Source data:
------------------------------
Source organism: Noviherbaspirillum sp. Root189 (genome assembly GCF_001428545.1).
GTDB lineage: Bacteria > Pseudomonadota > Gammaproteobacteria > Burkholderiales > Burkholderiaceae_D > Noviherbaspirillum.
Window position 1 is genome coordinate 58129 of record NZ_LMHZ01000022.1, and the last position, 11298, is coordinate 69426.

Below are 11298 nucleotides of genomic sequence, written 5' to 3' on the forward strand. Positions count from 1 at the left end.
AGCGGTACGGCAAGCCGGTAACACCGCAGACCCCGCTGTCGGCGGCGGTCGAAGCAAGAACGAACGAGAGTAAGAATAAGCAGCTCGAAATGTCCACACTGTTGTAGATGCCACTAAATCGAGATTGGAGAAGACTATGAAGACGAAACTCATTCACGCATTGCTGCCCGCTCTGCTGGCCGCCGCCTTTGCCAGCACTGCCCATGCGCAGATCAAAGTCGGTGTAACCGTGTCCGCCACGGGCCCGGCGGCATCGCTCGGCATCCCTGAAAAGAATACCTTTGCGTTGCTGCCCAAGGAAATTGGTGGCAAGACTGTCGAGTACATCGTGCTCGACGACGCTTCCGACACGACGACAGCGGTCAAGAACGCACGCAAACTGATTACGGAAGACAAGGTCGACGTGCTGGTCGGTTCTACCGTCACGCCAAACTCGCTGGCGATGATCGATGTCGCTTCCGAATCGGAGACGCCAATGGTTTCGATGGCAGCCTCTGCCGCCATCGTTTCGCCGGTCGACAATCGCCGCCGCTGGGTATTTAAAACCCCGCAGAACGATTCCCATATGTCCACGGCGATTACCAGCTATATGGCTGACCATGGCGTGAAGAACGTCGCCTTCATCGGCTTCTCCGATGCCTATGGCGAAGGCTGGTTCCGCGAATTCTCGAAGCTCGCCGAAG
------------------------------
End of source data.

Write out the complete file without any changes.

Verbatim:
Source organism: Noviherbaspirillum sp. Root189 (genome assembly GCF_001428545.1).
GTDB lineage: Bacteria > Pseudomonadota > Gammaproteobacteria > Burkholderiales > Burkholderiaceae_D > Noviherbaspirillum.
Window position 1 is genome coordinate 58129 of record NZ_LMHZ01000022.1, and the last position, 11298, is coordinate 69426.

Below are 11298 nucleotides of genomic sequence, written 5' to 3' on the forward strand. Positions count from 1 at the left end.
AGCGGTACGGCAAGCCGGTAACACCGCAGACCCCGCTGTCGGCGGCGGTCGAAGCAAGAACGAACGAGAGTAAGAATAAGCAGCTCGAAATGTCCACACTGTTGTAGATGCCACTAAATCGAGATTGGAGAAGACTATGAAGACGAAACTCATTCACGCATTGCTGCCCGCTCTGCTGGCCGCCGCCTTTGCCAGCACTGCCCATGCGCAGATCAAAGTCGGTGTAACCGTGTCCGCCACGGGCCCGGCGGCATCGCTCGGCATCCCTGAAAAGAATACCTTTGCGTTGCTGCCCAAGGAAATTGGTGGCAAGACTGTCGAGTACATCGTGCTCGACGACGCTTCCGACACGACGACAGCGGTCAAGAACGCACGCAAACTGATTACGGAAGACAAGGTCGACGTGCTGGTCGGTTCTACCGTCACGCCAAACTCGCTGGCGATGATCGATGTCGCTTCCGAATCGGAGACGCCAATGGTTTCGATGGCAGCCTCTGCCGCCATCGTTTCGCCGGTCGACAATCGCCGCCGCTGGGTATTTAAAACCCCGCAGAACGATTCCCATATGTCCACGGCGATTACCAGCTATATGGCTGACCATGGCGTGAAGAACGTCGCCTTCATCGGCTTCTCCGATGCCTATGGCGAAGGCTGGTTCCGCGAATTCTCGAAGCTCGCCGAAG